I sit on the rocking chair on the balcony. It’s raining – yay!. The Chennai monsoon has arrived. I have the morning newspaper on my knee and a cup of hot filter coffee within reach. Life is good. Couldn’t be better.
The Monsoon rains were always special for us. As kids, we would get into the habit of watching the news every evening, come Monsoon. The Government in all its benevolence would sometimes declare holidays in anticipation of severe rains, and we wanted to be the first to hear this sacred news. But once a holiday was announced, the rain gods mostly decided it wasn’t fun to make an appearance with no kids around to splash in the puddles – and backed out. It was too late for the Government to reverse its direction. I suspect the headmasters and teachers wouldn’t have heard of it anyway – they needed a day of peace and quiet too! And we ended up having a holiday and no rains – in effect we got ourselves an additional play day.
Monsoon brings a perceivable freshness. It clears the grime of our very long summers, and the rains are accompanied by a cool breeze. The rains nourish the earth and bring forth harvests. It’s an all-round poetic experience – and one tends to get hungry in the face of such beauty. So on the long evenings, you curl up with a book or a favourite TV show, a cup of masala tea and munch on deep-fried goodness (Bhaji/Pakodas/Bondas – delicious stuff with different shapes, sizes and fillings). As I said, life is always good during Monsoon. You only have to let the Diet Guru’s know they are not welcome on this day!
The naysayers point to the long traffic jams the rains inevitably bring. The traffic is super slow, I agree – but I do like the drives during Monsoon. People’s innate humanness comes to the fore. You’ll see folks helping each other out, pulling stuck vehicles out – often ending all of this with some laugher and a cup of hot tea at a road-side stall.
Of course, with the Corona epidemic, it may be a little different. I am optimistic that the cheer Monsoon brings along with the now-standard etiquette of Masks and social distancing will help turn the tide on the pandemic. No one can resist or win over the magical Monsoon – not even Corona!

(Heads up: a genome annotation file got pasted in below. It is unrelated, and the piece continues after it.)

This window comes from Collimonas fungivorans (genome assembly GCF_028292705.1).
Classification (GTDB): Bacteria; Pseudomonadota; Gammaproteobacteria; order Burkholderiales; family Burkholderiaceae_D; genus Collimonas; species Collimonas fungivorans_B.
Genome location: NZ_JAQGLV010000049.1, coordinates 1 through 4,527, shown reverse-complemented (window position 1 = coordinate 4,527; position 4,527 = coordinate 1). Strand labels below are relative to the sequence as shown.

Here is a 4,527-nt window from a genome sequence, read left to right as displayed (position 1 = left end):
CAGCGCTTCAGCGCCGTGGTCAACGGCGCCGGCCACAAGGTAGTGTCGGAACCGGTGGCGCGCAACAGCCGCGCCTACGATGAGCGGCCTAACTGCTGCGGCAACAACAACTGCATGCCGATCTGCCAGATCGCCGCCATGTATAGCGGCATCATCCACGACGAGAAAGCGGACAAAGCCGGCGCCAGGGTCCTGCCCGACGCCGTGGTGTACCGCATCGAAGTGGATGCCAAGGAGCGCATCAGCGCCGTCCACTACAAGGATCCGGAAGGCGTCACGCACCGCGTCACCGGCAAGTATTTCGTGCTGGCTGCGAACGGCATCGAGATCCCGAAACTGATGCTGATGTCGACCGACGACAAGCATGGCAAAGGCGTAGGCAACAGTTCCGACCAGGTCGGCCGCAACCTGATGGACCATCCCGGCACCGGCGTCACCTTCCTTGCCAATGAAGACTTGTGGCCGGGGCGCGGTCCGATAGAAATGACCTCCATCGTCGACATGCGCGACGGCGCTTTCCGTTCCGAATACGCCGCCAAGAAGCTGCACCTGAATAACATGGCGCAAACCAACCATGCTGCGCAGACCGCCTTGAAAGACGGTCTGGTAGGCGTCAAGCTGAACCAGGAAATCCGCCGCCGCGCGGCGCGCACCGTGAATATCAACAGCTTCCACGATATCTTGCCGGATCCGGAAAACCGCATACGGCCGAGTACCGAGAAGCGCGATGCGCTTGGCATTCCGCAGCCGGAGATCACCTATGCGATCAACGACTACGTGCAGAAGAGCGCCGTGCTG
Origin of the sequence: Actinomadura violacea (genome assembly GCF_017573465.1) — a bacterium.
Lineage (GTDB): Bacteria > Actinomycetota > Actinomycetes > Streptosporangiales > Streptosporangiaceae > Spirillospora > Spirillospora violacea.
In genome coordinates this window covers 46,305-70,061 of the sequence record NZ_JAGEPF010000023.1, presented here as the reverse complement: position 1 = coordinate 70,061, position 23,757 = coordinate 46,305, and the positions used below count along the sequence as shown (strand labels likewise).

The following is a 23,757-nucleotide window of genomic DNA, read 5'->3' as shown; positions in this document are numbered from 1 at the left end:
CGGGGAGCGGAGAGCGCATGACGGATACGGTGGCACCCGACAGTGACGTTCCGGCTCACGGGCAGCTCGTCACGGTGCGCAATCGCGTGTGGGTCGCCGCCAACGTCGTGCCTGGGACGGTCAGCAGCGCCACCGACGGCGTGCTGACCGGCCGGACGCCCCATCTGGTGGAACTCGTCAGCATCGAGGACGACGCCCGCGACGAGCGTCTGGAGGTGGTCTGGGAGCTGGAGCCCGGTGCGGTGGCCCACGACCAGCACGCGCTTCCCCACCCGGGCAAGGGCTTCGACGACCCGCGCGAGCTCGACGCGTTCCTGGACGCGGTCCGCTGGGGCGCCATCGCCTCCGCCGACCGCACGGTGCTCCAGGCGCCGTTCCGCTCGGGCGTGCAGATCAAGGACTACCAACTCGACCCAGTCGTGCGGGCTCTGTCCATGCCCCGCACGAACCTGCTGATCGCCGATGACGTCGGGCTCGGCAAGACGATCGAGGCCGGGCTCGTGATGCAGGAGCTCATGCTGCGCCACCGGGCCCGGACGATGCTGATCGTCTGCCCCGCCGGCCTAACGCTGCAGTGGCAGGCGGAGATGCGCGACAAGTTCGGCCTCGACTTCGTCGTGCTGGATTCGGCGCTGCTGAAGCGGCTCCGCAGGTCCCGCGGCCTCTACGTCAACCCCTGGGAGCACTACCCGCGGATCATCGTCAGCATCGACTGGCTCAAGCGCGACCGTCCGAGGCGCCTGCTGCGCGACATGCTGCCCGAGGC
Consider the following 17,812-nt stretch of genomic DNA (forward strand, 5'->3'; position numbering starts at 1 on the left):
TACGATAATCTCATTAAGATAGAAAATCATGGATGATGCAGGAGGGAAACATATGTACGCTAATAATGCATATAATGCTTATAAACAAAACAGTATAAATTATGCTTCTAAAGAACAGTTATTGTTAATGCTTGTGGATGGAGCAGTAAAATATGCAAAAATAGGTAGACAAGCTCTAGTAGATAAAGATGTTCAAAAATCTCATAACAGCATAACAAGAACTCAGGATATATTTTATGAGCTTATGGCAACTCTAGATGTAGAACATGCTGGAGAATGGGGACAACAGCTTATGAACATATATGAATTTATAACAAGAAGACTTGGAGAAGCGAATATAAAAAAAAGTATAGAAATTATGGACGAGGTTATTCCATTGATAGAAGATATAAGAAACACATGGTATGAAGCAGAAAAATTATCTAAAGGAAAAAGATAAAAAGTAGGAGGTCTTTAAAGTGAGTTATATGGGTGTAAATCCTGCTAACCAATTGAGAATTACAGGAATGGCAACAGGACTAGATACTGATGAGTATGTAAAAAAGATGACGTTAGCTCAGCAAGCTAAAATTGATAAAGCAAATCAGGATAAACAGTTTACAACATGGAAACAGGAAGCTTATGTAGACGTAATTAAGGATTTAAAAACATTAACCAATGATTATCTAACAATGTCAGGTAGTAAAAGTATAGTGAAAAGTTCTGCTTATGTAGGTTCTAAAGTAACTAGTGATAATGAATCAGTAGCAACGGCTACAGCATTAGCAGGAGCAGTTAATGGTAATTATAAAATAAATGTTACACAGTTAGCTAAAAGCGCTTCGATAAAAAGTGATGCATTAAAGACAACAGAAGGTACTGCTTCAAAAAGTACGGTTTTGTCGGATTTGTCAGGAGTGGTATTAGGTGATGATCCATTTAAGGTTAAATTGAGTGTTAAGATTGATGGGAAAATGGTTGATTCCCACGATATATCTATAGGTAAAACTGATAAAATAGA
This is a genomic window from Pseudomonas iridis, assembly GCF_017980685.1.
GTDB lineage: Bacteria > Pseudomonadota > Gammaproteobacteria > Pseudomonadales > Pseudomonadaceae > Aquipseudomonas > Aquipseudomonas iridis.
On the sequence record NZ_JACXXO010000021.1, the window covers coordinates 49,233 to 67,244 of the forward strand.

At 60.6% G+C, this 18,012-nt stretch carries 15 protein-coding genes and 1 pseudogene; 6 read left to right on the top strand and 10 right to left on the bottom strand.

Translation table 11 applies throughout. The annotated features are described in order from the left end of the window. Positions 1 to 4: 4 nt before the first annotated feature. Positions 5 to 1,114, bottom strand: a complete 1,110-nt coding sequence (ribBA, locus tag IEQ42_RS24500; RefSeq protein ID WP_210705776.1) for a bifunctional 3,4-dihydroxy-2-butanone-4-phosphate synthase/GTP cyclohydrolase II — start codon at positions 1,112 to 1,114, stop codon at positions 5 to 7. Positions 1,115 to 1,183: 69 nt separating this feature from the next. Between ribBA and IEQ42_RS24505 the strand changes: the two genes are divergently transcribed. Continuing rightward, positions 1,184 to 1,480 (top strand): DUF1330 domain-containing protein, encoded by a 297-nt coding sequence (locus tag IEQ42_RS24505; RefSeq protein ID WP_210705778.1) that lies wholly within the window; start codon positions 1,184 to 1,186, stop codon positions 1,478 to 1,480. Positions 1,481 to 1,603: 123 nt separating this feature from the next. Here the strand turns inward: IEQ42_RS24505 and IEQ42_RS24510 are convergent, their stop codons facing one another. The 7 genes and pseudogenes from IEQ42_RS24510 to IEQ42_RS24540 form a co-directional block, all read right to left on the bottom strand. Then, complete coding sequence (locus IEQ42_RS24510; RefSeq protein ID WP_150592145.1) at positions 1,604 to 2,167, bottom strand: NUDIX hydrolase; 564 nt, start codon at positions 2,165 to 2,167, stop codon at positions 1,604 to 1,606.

We sometimes have cyclones visiting with powerful winds and massive downpours. These are destructive. I recall vividly how my office plaster caved in leaving the room unusable for days. When nature comes unrestrained, it can be terrifying. But, we’ll leave those for now -and savour the bright side of the season! I’ll leave you with a passage from Douglas Adams to laugh over. Thor (the God of Rain among other things) has just unleashed his fury and a fellow traveller Kate is very cross. Enjoy their confrontation and don’t forget your cup of tea!
“Did you…are you…” Kate quivered with incoherent rage, “are you responsible…for all this?” She turned and swept an angry hand around the street to indicate the nightmare she had just traversed.
“It is important that you know who I am.”
“Oh yeah?” said Kate. “Well let’s get the name down right now so I can take it straight to the police and get you done for breach of something wilful or other. Intimidation. Interfering with –”
“I am Thor. I am the God of Thunder. The God of Rain. The God of the High Towering Clouds. The God of Lightning. The God of the Flowing Currents. The God of the Particles. The God of the Shaping and the Binding Forces. The God of the Wind. The God of the Growing Crops. The God of the Hammer Mjollnir.” “Are you?” simmered Kate. “Well, I’ve no doubt that if you’d picked a slack moment to mention all that, I might have taken an interest, but right now it just makes me very angry. Turn the damn lights on!”
“I am –”
“I said turn the lights on!”
With something of a sheepish glow, the streetlights all came back on, and the windows of the houses all quietly illuminated themselves once more. The lamp above Kate popped again almost immediately. She shot him a warning look.
“It was an old light, and infirm,” he said.
Adams, Douglas. The Long Dark Tea Time of the Soul (Dirk Gently Series) (pp. 176-177). Pan Macmillan. Kindle Edition.